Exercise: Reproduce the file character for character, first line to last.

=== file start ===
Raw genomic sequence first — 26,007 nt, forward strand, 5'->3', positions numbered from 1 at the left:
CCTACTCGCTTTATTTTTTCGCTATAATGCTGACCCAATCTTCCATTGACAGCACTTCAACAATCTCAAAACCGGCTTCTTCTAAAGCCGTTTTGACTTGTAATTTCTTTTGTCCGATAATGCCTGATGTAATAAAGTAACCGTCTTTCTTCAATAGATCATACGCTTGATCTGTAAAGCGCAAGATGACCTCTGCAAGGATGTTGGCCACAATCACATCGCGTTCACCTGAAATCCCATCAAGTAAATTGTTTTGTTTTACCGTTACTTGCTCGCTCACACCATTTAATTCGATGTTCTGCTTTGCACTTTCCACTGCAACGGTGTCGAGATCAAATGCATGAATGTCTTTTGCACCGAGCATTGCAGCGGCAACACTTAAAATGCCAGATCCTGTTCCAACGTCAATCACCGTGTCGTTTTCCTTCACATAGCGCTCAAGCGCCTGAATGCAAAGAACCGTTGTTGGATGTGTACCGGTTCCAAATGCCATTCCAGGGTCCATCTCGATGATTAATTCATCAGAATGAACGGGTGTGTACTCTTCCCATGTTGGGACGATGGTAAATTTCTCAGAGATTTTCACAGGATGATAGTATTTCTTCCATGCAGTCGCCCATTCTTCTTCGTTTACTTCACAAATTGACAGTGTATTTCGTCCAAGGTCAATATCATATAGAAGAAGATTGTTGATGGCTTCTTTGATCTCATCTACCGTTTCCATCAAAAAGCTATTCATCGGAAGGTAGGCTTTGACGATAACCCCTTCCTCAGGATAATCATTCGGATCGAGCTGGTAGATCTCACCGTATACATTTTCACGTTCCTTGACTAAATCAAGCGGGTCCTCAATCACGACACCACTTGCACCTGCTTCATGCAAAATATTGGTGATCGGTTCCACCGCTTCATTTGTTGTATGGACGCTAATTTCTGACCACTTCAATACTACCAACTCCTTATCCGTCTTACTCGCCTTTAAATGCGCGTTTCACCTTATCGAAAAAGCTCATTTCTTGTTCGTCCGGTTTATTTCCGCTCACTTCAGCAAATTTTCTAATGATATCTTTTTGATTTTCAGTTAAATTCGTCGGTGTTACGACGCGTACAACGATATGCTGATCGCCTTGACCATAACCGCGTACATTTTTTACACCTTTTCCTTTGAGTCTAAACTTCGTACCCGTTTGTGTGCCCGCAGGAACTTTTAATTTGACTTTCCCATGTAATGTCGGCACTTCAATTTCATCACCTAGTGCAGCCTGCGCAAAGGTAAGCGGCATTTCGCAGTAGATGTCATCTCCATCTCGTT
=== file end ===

Raw genomic sequence first — 26,007 nt, forward strand, 5'->3', positions numbered from 1 at the left:
CCTACTCGCTTTATTTTTTCGCTATAATGCTGACCCAATCTTCCATTGACAGCACTTCAACAATCTCAAAACCGGCTTCTTCTAAAGCCGTTTTGACTTGTAATTTCTTTTGTCCGATAATGCCTGATGTAATAAAGTAACCGTCTTTCTTCAATAGATCATACGCTTGATCTGTAAAGCGCAAGATGACCTCTGCAAGGATGTTGGCCACAATCACATCGCGTTCACCTGAAATCCCATCAAGTAAATTGTTTTGTTTTACCGTTACTTGCTCGCTCACACCATTTAATTCGATGTTCTGCTTTGCACTTTCCACTGCAACGGTGTCGAGATCAAATGCATGAATGTCTTTTGCACCGAGCATTGCAGCGGCAACACTTAAAATGCCAGATCCTGTTCCAACGTCAATCACCGTGTCGTTTTCCTTCACATAGCGCTCAAGCGCCTGAATGCAAAGAACCGTTGTTGGATGTGTACCGGTTCCAAATGCCATTCCAGGGTCCATCTCGATGATTAATTCATCAGAATGAACGGGTGTGTACTCTTCCCATGTTGGGACGATGGTAAATTTCTCAGAGATTTTCACAGGATGATAGTATTTCTTCCATGCAGTCGCCCATTCTTCTTCGTTTACTTCACAAATTGACAGTGTATTTCGTCCAAGGTCAATATCATATAGAAGAAGATTGTTGATGGCTTCTTTGATCTCATCTACCGTTTCCATCAAAAAGCTATTCATCGGAAGGTAGGCTTTGACGATAACCCCTTCCTCAGGATAATCATTCGGATCGAGCTGGTAGATCTCACCGTATACATTTTCACGTTCCTTGACTAAATCAAGCGGGTCCTCAATCACGACACCACTTGCACCTGCTTCATGCAAAATATTGGTGATCGGTTCCACCGCTTCATTTGTTGTATGGACGCTAATTTCTGACCACTTCAATACTACCAACTCCTTATCCGTCTTACTCGCCTTTAAATGCGCGTTTCACCTTATCGAAAAAGCTCATTTCTTGTTCGTCCGGTTTATTTCCGCTCACTTCAGCAAATTTTCTAATGATATCTTTTTGATTTTCAGTTAAATTCGTCGGTGTTACGACGCGTACAACGATATGCTGATCGCCTTGACCATAACCGCGTACATTTTTTACACCTTTTCCTTTGAGTCTAAACTTCGTACCCGTTTGTGTGCCCGCAGGAACTTTTAATTTGACTTTCCCATGTAATGTCGGCACTTCAATTTCATCACCTAGTGCAGCCTGCGCAAAGGTAAGCGGCATTTCGCAGTAGATGTCATCTCCATCTCGTT